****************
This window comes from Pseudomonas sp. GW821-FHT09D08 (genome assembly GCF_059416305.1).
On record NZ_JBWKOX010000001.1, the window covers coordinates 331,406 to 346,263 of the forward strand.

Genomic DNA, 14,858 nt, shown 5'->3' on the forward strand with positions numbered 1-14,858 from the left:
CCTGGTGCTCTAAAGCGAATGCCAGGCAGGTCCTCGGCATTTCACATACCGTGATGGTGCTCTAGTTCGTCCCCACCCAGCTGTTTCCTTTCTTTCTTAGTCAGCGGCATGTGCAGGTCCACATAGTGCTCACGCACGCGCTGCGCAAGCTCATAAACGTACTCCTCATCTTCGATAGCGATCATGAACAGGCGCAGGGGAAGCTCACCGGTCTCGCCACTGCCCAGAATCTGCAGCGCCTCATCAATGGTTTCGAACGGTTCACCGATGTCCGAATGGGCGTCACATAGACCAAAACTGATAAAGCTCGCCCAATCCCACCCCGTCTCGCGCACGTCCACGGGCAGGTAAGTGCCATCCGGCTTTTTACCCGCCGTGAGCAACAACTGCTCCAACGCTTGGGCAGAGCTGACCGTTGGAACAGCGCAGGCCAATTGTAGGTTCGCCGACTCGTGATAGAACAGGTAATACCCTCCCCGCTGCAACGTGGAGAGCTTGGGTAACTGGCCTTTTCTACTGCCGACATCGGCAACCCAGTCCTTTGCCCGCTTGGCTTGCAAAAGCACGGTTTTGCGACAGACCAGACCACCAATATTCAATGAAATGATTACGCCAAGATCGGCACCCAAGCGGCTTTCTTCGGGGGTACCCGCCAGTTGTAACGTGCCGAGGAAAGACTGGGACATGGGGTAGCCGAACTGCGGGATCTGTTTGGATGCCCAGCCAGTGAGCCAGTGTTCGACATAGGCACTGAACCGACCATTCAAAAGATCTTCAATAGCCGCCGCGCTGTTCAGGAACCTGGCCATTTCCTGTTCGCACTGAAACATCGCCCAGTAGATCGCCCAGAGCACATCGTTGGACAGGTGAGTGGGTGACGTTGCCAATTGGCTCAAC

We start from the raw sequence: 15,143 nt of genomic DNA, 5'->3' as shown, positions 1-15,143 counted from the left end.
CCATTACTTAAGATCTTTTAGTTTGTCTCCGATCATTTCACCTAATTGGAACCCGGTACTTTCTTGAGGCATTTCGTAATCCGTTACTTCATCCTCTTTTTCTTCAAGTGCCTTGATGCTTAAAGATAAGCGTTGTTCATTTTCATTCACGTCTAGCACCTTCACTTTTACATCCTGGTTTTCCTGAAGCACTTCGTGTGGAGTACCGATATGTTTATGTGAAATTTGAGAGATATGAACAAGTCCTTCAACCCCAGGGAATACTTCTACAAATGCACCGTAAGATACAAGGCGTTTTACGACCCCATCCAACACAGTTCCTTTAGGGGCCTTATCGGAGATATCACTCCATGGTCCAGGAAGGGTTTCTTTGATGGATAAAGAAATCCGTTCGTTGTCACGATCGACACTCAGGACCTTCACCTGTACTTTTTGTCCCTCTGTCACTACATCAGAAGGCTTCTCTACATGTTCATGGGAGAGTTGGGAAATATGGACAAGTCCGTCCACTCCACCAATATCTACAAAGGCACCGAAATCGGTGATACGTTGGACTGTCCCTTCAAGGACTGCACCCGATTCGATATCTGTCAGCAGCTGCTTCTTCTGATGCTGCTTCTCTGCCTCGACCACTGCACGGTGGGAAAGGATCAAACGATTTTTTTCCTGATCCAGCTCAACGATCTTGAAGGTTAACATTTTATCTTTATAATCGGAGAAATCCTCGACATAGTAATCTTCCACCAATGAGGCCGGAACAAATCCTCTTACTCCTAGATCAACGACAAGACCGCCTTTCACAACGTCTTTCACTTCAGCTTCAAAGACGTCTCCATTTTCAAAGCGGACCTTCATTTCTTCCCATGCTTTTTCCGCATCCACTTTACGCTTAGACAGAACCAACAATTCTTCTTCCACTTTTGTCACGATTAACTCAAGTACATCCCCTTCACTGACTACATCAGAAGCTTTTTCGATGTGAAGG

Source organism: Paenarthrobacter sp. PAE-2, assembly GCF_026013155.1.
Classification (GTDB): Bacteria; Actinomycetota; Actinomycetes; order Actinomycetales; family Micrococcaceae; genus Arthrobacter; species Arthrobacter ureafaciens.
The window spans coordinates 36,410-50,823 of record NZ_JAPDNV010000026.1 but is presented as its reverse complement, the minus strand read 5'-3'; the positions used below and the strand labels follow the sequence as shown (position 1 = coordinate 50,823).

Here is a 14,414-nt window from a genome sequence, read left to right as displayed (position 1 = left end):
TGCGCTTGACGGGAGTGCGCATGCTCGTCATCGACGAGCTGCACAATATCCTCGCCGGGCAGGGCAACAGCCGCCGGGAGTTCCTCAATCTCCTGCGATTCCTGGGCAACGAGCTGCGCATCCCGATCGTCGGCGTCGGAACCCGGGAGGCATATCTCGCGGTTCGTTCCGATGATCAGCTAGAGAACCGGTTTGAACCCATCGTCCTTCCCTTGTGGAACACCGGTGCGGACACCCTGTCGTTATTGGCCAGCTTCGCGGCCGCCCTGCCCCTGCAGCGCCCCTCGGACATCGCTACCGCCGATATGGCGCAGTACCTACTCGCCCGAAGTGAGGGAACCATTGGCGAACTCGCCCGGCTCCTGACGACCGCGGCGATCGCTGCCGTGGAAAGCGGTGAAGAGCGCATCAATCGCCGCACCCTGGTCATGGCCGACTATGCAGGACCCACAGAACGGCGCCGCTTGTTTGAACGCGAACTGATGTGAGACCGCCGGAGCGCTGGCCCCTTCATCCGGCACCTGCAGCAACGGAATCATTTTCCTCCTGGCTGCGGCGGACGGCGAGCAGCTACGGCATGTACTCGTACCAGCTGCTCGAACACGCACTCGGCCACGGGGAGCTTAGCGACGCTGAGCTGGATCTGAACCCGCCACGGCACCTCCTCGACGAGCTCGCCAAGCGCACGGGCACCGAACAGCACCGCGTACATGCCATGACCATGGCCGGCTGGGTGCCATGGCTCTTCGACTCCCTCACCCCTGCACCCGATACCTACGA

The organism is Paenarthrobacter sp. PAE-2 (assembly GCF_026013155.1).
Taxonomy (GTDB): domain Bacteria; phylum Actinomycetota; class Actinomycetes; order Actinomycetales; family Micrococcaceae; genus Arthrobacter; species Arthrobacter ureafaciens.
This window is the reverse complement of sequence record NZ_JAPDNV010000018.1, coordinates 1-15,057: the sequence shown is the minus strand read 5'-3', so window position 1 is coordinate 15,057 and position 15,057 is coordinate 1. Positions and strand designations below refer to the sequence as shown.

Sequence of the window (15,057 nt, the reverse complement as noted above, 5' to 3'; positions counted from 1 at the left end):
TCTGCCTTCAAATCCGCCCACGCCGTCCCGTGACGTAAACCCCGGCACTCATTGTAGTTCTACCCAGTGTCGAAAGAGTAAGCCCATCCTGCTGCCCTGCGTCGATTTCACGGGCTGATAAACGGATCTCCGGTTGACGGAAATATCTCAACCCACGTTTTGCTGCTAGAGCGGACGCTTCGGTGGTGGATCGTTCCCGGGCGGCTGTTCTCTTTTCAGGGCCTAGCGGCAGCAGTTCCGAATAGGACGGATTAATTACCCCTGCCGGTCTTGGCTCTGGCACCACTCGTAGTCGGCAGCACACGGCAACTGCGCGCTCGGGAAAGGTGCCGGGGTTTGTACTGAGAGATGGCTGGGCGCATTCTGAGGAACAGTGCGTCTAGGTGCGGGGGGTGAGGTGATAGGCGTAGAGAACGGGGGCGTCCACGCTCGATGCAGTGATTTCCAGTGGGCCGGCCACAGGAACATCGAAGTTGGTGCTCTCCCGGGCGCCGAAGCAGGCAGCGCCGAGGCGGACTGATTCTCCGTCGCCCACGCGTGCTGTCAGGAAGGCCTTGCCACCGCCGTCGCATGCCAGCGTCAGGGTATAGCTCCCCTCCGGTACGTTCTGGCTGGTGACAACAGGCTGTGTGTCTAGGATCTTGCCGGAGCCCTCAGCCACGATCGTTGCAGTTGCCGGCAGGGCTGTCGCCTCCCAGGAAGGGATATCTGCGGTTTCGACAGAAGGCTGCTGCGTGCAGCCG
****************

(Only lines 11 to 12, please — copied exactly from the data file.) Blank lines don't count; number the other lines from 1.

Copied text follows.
TGCGCTTGACGGGAGTGCGCATGCTCGTCATCGACGAGCTGCACAATATCCTCGCCGGGCAGGGCAACAGCCGCCGGGAGTTCCTCAATCTCCTGCGATTCCTGGGCAACGAGCTGCGCATCCCGATCGTCGGCGTCGGAACCCGGGAGGCATATCTCGCGGTTCGTTCCGATGATCAGCTAGAGAACCGGTTTGAACCCATCGTCCTTCCCTTGTGGAACACCGGTGCGGACACCCTGTCGTTATTGGCCAGCTTCGCGGCCGCCCTGCCCCTGCAGCGCCCCTCGGACATCGCTACCGCCGATATGGCGCAGTACCTACTCGCCCGAAGTGAGGGAACCATTGGCGAACTCGCCCGGCTCCTGACGACCGCGGCGATCGCTGCCGTGGAAAGCGGTGAAGAGCGCATCAATCGCCGCACCCTGGTCATGGCCGACTATGCAGGACCCACAGAACGGCGCCGCTTGTTTGAACGCGAACTGATGTGAGACCGCCGGAGCGCTGGCCCCTTCATCCGGCACCTGCAGCAACGGAATCATTTTCCTCCTGGCTGCGGCGGACGGCGAGCAGCTACGGCATGTACTCGTACCAGCTGCTCGAACACGCACTCGGCCACGGGGAGCTTAGCGACGCTGAGCTGGATCTGAACCCGCCACGGCACCTCCTCGACGAGCTCGCCAAGCGCACGGGCACCGAACAGCACCGCGTACATGCCATGACCATGGCCGGCTGGGTGCCATGGCTCTTCGACTCCCTCACCCCTGCACCCGATACCTACGA

The organism is Paenarthrobacter sp. PAE-2 (assembly GCF_026013155.1).